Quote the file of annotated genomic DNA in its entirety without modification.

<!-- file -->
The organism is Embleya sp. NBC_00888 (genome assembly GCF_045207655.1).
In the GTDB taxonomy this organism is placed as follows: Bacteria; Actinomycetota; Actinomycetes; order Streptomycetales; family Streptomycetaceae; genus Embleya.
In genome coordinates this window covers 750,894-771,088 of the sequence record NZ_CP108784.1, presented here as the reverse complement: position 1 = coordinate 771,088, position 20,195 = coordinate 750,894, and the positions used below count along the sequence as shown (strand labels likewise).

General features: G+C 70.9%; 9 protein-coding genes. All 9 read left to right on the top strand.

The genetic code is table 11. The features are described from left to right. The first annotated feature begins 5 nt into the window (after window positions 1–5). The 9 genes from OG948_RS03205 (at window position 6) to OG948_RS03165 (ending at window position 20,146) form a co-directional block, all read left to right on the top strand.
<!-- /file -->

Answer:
The organism is Embleya sp. NBC_00888 (genome assembly GCF_045207655.1).
In the GTDB taxonomy this organism is placed as follows: Bacteria; Actinomycetota; Actinomycetes; order Streptomycetales; family Streptomycetaceae; genus Embleya.
In genome coordinates this window covers 750,894-771,088 of the sequence record NZ_CP108784.1, presented here as the reverse complement: position 1 = coordinate 771,088, position 20,195 = coordinate 750,894, and the positions used below count along the sequence as shown (strand labels likewise).

General features: G+C 70.9%; 9 protein-coding genes. All 9 read left to right on the top strand.

The genetic code is table 11. The features are described from left to right. The first annotated feature begins 5 nt into the window (after window positions 1–5). The 9 genes from OG948_RS03205 (at window position 6) to OG948_RS03165 (ending at window position 20,146) form a co-directional block, all read left to right on the top strand.